Research Approach: Phenomenonology

02Feb12

Phenomonology, the study of social phenomena. My first understanding of this topic is that it is very relevant to the area of study I am interested in. Martyn Denscombe, in his ‘Good Research Guide‘ provides a checklist describing what phenomenological should consist of. All of which seem appropriate to me for my study of Successful Communications Techniques from a Public Relations perspective.

1> This research is concerned with: [A] Looking for the essential features of a phenomenon. [B] Describing the everyday rules by which experience is structured. [C] Describing the nature and content of lived experiences.

2> This research shall provide a description which adequately deals with the complexity and subtlety of the phemonenon.

3> Efforts shall be made to minimise the effects of this researchers pre-suppositions and common sense on what aims to be a pure description of phenomena.

4> This research shall attempt to authentically represent the way things are seen by those whose expereiences are being studied.

5> This research shall be searching for shared ways of interpreting experinece and underlying essential features of a phenomenon.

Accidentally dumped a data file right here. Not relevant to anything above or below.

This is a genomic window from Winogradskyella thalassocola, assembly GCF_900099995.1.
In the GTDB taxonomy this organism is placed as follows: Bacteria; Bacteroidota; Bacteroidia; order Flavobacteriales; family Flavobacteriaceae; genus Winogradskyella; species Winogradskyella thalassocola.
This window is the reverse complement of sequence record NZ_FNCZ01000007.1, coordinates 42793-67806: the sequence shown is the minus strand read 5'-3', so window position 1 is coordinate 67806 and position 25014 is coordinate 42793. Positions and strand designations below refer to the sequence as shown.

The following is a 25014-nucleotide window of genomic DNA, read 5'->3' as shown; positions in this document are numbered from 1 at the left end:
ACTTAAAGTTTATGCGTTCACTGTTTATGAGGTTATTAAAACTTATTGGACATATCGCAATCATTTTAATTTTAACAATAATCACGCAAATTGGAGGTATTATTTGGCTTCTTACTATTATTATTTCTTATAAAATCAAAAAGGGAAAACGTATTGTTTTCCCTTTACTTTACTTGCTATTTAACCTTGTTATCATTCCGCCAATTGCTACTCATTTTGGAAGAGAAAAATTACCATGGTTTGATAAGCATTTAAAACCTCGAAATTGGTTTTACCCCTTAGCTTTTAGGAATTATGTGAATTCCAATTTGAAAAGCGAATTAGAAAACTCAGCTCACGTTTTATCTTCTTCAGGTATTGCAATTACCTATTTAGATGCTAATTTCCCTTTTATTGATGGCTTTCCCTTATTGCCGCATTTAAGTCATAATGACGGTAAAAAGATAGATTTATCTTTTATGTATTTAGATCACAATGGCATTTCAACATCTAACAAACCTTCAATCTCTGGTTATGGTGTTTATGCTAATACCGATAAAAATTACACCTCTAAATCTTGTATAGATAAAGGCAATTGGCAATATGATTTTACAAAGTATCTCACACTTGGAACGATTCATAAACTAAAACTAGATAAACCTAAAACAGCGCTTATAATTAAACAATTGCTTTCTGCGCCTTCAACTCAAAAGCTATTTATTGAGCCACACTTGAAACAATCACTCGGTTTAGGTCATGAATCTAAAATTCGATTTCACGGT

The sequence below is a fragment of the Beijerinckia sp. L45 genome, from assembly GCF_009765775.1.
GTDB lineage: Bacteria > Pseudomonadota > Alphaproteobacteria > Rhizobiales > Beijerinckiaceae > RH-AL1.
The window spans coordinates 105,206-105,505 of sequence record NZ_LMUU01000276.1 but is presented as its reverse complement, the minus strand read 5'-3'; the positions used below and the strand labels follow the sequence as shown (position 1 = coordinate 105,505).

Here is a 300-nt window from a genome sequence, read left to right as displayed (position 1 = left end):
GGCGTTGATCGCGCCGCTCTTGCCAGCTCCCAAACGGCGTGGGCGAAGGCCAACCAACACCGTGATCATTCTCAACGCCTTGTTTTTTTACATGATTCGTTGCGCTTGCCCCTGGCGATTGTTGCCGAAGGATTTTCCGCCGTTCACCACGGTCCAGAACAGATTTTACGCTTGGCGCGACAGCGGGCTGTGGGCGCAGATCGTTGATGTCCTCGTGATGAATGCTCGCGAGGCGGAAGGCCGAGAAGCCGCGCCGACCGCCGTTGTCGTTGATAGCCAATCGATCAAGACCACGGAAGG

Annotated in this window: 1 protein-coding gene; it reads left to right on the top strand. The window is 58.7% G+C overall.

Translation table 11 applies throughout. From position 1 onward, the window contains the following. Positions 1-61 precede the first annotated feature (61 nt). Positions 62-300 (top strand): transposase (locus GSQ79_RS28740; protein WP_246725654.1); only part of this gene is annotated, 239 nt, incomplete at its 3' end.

6> This research shall take into account multiple versions of reality* and the social construction of reality (primarily through language).

7> Finally, the research should involve suitable use of interviews and transcripts for checking members’ meanings and intentions. (This is essential to ensure readers have the best chance possible of interpreting this work “successfully”)

*Public Relations theories, such as Stakeholder Thory, the theories of Mass Manipulation proposed by Edward Bernays, and the Two-Way Communication Models proposed by Grunig & Hunt all suggest that considering multiple versions of reality is an essential part of the communication process.

For these reasons, I feel a phenomenological approach may be the most appropriate way to continue with my own research. The next step for me now is to explore in further depth the debate on phenomenological approaches to research, namely between the European tradition (the essence of human experience) and the North American Tradition (concerned with how people interpret social phenomena).

Study of key figures such as Edmund Husserl, Martin Heddiger, Jean Paul Sarte, Alfred Schutz shall provide more detailed information on the varying viewpoints of how Phenomenological Research should be approached.

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